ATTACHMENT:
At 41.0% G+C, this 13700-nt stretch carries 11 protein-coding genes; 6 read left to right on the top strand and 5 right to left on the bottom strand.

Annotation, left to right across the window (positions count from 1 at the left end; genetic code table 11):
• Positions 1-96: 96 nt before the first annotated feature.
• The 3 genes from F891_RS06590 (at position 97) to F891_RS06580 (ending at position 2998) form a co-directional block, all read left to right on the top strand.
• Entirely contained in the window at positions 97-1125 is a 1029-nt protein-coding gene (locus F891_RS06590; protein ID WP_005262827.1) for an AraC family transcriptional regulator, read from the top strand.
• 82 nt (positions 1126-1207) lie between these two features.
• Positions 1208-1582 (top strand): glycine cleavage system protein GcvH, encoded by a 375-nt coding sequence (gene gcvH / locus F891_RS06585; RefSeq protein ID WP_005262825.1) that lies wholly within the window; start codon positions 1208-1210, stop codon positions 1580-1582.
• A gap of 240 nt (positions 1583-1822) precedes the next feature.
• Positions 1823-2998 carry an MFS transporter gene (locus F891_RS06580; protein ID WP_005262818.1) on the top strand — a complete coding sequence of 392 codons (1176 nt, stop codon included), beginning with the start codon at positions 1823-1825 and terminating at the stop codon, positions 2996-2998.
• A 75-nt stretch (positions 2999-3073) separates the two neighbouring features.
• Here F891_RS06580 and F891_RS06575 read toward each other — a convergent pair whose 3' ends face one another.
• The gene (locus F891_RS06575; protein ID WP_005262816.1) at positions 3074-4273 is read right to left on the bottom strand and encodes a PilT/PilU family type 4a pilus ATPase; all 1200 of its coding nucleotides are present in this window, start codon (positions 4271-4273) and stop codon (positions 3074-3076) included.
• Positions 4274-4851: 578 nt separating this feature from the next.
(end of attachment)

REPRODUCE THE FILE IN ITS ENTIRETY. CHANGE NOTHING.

At 41.0% G+C, this 13700-nt stretch carries 11 protein-coding genes; 6 read left to right on the top strand and 5 right to left on the bottom strand.

Annotation, left to right across the window (positions count from 1 at the left end; genetic code table 11):
• Positions 1-96: 96 nt before the first annotated feature.
• The 3 genes from F891_RS06590 (at position 97) to F891_RS06580 (ending at position 2998) form a co-directional block, all read left to right on the top strand.
• Entirely contained in the window at positions 97-1125 is a 1029-nt protein-coding gene (locus F891_RS06590; protein ID WP_005262827.1) for an AraC family transcriptional regulator, read from the top strand.
• 82 nt (positions 1126-1207) lie between these two features.
• Positions 1208-1582 (top strand): glycine cleavage system protein GcvH, encoded by a 375-nt coding sequence (gene gcvH / locus F891_RS06585; RefSeq protein ID WP_005262825.1) that lies wholly within the window; start codon positions 1208-1210, stop codon positions 1580-1582.
• A gap of 240 nt (positions 1583-1822) precedes the next feature.
• Positions 1823-2998 carry an MFS transporter gene (locus F891_RS06580; protein ID WP_005262818.1) on the top strand — a complete coding sequence of 392 codons (1176 nt, stop codon included), beginning with the start codon at positions 1823-1825 and terminating at the stop codon, positions 2996-2998.
• A 75-nt stretch (positions 2999-3073) separates the two neighbouring features.
• Here F891_RS06580 and F891_RS06575 read toward each other — a convergent pair whose 3' ends face one another.
• The gene (locus F891_RS06575; protein ID WP_005262816.1) at positions 3074-4273 is read right to left on the bottom strand and encodes a PilT/PilU family type 4a pilus ATPase; all 1200 of its coding nucleotides are present in this window, start codon (positions 4271-4273) and stop codon (positions 3074-3076) included.
• Positions 4274-4851: 578 nt separating this feature from the next.